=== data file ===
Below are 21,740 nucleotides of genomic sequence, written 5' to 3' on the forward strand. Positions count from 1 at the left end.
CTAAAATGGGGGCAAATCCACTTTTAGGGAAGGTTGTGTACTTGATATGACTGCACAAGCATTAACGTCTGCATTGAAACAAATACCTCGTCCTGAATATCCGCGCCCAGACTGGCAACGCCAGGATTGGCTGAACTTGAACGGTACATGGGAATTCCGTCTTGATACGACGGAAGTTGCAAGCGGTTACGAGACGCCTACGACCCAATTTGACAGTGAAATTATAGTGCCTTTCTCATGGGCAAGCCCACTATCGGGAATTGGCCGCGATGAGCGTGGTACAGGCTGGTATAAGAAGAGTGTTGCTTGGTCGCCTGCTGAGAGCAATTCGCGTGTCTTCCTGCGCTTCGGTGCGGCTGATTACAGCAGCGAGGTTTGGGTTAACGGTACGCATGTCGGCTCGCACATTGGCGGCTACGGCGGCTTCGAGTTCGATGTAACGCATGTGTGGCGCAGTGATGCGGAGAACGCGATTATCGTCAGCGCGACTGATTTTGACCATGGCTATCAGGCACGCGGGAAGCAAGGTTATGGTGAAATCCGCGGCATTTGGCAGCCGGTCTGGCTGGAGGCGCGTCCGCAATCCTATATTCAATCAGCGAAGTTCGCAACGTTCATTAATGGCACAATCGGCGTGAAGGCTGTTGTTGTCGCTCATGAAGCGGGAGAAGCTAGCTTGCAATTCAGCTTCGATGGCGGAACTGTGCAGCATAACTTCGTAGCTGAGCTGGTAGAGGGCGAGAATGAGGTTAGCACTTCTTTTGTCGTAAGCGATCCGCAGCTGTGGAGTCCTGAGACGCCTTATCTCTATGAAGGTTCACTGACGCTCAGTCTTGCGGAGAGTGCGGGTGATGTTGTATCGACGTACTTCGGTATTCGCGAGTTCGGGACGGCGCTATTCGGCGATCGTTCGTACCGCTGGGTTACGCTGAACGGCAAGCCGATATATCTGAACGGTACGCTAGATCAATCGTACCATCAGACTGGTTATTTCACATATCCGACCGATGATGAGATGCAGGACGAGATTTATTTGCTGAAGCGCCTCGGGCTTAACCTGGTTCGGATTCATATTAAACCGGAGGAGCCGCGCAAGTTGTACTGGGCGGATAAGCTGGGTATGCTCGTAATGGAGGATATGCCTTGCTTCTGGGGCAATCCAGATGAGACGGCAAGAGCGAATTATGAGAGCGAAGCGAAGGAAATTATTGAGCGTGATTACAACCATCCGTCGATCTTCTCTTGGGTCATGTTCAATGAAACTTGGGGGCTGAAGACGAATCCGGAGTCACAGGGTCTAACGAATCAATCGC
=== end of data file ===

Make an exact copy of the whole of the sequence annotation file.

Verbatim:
Below are 21,740 nucleotides of genomic sequence, written 5' to 3' on the forward strand. Positions count from 1 at the left end.
CTAAAATGGGGGCAAATCCACTTTTAGGGAAGGTTGTGTACTTGATATGACTGCACAAGCATTAACGTCTGCATTGAAACAAATACCTCGTCCTGAATATCCGCGCCCAGACTGGCAACGCCAGGATTGGCTGAACTTGAACGGTACATGGGAATTCCGTCTTGATACGACGGAAGTTGCAAGCGGTTACGAGACGCCTACGACCCAATTTGACAGTGAAATTATAGTGCCTTTCTCATGGGCAAGCCCACTATCGGGAATTGGCCGCGATGAGCGTGGTACAGGCTGGTATAAGAAGAGTGTTGCTTGGTCGCCTGCTGAGAGCAATTCGCGTGTCTTCCTGCGCTTCGGTGCGGCTGATTACAGCAGCGAGGTTTGGGTTAACGGTACGCATGTCGGCTCGCACATTGGCGGCTACGGCGGCTTCGAGTTCGATGTAACGCATGTGTGGCGCAGTGATGCGGAGAACGCGATTATCGTCAGCGCGACTGATTTTGACCATGGCTATCAGGCACGCGGGAAGCAAGGTTATGGTGAAATCCGCGGCATTTGGCAGCCGGTCTGGCTGGAGGCGCGTCCGCAATCCTATATTCAATCAGCGAAGTTCGCAACGTTCATTAATGGCACAATCGGCGTGAAGGCTGTTGTTGTCGCTCATGAAGCGGGAGAAGCTAGCTTGCAATTCAGCTTCGATGGCGGAACTGTGCAGCATAACTTCGTAGCTGAGCTGGTAGAGGGCGAGAATGAGGTTAGCACTTCTTTTGTCGTAAGCGATCCGCAGCTGTGGAGTCCTGAGACGCCTTATCTCTATGAAGGTTCACTGACGCTCAGTCTTGCGGAGAGTGCGGGTGATGTTGTATCGACGTACTTCGGTATTCGCGAGTTCGGGACGGCGCTATTCGGCGATCGTTCGTACCGCTGGGTTACGCTGAACGGCAAGCCGATATATCTGAACGGTACGCTAGATCAATCGTACCATCAGACTGGTTATTTCACATATCCGACCGATGATGAGATGCAGGACGAGATTTATTTGCTGAAGCGCCTCGGGCTTAACCTGGTTCGGATTCATATTAAACCGGAGGAGCCGCGCAAGTTGTACTGGGCGGATAAGCTGGGTATGCTCGTAATGGAGGATATGCCTTGCTTCTGGGGCAATCCAGATGAGACGGCAAGAGCGAATTATGAGAGCGAAGCGAAGGAAATTATTGAGCGTGATTACAACCATCCGTCGATCTTCTCTTGGGTCATGTTCAATGAAACTTGGGGGCTGAAGACGAATCCGGAGTCACAGGGTCTAACGAATCAATCGC